In the heart of the bayou, Ruby Landry lives a simple, happy life. But innocence can’t last forever…
The only family Ruby Landry has ever known are her loving guardian, Grandmère Catherine, a Cajun spiritual healer, and her drunken, outcast Grandpère Jack. Although thinking about her dead mother and mysterious father sometimes makes her feel as mournful as the wind sighing through the Spanish moss, Ruby is grateful for all she has. Her life is filled with hope and promise…especially when her attraction for handsome Paul Tate blossoms into a mysterious, wonderful love. But Paul’s wealthy parents forbid him to associate with a poor Landry, and Grandmère urges her to follow her dream of becoming a great painter, foreseeing a time when Ruby will be surrounded with riches in the dazzling city of New Orleans! Yet she cannot know how close that uncertain future looms….
In a faded photograph, Ruby glimpses for the first time the image of her father — and learns of a shameful deception and a shocking scheme of blackmail that now must come to light. Stunned by these revelations, she is devastated when Grandmère dies, leaving her to seek out her father in his vast New Orleans mansion. There, in a house of lies, madness, and cruel torment, Ruby clings to her memories of Paul to keep her heart alive. For only their love can save her now….
Ruby (Landry #1) by V.C. Andrews
Oh, the melodrama!
I don’t know why, but I decided to revisit some books I haven’t gone near for a few decades. I couldn’t quite bring myself to pick up the infamous (and incestuous) Flowers in the Attic again, so I went for a book written by the ghost writer who took over the V C Andrews franchise after Virginia Andrews’ death.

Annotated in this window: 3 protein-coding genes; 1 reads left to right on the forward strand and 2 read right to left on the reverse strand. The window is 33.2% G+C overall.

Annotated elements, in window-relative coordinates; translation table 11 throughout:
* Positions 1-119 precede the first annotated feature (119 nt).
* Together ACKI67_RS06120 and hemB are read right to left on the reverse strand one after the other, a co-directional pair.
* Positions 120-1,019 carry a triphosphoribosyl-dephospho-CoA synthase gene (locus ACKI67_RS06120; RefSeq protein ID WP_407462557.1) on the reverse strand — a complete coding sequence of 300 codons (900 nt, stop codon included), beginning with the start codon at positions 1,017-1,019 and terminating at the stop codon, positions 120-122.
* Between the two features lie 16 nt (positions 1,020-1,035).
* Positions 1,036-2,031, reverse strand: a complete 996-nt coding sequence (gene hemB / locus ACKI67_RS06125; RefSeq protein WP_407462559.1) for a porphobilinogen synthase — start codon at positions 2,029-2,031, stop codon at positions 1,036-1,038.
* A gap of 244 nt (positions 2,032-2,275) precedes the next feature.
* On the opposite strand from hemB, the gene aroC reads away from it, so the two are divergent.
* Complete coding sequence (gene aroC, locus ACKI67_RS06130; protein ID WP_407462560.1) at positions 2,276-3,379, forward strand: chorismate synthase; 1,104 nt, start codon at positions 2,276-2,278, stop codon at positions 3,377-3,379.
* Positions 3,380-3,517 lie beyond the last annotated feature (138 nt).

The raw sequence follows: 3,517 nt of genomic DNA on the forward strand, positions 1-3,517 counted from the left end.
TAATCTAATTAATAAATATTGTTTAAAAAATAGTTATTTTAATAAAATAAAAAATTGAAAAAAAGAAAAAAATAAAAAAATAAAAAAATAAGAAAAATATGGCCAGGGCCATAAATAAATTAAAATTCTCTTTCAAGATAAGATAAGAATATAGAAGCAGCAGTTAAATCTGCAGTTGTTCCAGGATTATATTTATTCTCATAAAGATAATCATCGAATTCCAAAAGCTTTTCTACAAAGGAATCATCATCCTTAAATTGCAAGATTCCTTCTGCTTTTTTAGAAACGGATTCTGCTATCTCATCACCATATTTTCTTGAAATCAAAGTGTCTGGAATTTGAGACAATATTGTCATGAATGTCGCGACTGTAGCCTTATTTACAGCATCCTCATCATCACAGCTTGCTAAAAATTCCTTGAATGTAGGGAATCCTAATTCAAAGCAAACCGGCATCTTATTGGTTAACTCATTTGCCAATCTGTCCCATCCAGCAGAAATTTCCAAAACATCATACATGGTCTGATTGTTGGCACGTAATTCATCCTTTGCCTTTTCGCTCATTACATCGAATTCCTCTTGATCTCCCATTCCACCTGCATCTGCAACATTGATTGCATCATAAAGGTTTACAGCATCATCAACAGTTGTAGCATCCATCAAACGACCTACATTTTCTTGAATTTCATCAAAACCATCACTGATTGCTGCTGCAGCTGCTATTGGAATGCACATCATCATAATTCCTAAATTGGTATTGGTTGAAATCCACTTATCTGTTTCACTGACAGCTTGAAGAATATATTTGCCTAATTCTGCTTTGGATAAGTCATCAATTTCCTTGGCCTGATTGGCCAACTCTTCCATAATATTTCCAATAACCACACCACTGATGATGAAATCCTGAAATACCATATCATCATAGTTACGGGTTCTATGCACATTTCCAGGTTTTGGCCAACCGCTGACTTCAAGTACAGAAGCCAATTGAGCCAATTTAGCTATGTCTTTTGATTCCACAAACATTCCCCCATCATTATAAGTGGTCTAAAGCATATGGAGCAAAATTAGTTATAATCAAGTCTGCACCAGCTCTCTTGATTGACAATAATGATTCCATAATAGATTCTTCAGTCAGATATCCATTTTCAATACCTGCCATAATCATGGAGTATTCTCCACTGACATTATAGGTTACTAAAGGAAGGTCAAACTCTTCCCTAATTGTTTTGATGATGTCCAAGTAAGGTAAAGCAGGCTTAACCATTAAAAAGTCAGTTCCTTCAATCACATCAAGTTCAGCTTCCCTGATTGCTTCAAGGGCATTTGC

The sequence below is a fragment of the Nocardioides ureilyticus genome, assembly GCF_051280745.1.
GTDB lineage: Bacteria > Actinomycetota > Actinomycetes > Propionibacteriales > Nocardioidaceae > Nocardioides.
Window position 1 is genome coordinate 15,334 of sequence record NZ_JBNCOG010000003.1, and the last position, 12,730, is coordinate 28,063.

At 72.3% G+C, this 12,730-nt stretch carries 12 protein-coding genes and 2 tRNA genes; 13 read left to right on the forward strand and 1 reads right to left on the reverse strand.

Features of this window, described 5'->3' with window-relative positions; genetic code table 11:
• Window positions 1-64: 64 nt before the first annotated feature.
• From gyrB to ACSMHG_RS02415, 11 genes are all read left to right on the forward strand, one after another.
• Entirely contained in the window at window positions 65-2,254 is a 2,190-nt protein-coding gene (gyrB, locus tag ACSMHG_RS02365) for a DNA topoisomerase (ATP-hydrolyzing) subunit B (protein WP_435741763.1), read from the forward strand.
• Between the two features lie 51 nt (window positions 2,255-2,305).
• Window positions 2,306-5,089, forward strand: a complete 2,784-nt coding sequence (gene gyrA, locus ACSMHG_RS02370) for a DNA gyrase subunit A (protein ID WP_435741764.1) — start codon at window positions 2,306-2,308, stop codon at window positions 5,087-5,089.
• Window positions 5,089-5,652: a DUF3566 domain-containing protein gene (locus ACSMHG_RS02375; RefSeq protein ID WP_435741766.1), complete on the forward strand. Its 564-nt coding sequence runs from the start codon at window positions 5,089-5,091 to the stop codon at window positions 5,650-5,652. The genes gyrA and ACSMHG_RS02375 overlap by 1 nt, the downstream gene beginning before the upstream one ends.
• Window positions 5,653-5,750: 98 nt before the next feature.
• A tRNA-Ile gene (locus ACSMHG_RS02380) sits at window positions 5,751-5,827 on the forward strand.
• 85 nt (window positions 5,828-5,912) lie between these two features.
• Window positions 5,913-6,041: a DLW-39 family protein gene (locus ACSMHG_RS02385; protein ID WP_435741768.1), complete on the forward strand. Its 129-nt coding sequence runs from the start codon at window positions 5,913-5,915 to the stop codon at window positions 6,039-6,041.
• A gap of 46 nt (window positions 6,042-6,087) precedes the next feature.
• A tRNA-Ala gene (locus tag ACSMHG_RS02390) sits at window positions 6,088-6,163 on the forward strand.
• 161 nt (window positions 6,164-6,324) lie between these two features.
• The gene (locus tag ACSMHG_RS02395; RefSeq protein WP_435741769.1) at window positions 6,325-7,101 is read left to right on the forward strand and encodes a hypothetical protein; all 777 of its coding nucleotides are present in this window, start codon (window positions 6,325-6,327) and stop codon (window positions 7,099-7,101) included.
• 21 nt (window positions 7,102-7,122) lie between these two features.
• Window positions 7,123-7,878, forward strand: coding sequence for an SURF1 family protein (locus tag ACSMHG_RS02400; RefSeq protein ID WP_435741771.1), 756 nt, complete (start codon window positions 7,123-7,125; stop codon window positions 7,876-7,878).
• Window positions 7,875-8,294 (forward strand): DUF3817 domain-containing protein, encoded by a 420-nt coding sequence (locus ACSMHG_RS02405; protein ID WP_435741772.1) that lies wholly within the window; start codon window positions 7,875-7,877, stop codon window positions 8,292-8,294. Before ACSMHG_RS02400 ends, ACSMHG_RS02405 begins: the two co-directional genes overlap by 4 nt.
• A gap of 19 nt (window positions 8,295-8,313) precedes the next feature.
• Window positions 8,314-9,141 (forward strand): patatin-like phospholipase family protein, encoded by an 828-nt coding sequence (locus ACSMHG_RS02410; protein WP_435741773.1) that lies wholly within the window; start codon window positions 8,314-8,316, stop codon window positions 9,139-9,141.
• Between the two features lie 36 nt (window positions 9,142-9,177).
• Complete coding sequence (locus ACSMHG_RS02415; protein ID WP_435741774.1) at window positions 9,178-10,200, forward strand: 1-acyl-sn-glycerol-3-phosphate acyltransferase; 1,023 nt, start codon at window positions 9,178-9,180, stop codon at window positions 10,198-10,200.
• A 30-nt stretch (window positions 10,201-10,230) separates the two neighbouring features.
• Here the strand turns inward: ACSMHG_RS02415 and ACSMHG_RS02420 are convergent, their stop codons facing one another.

These are big, old-school family sagas, about rich families in the US South.
Written a few decades ago, and set a few decades before that, my first big shock when I began my reread was how young these characters are! The PARENTS of these characters are my age, and in Ruby our narrator (yes, this is in the first person – I’d forgotten that, too) is fifteen.
I honestly thought she’d be in her twenties.
There are clichés galore, which is – I’m sure – why these books hold so much appeal to teenagers. The evil characters are really evil. All the female characters are either downtrodden Cinderellas or nasty, jealous, scheming bitches.
Anything sex-related is of the she resisted, but really wanted it variety, which is a relic of the past in fiction written these days.
The ghost writer is a man, and I can tell that by the way some of the female characters are written. Mind you, there are some female New Adult authors these days who manage just as much casual misogyny.
For all of the clichés, I raced through this book. It’s like watching a soap opera. What a pity the author reached his word limit and rushed through the most exciting parts at the end.
However, I’m not sure how many more vindictive monster characters I can take (and I’m pretty certain the heroine ends up marrying her half-brother at some point). Not sure I’ll be rereading this series through to the end.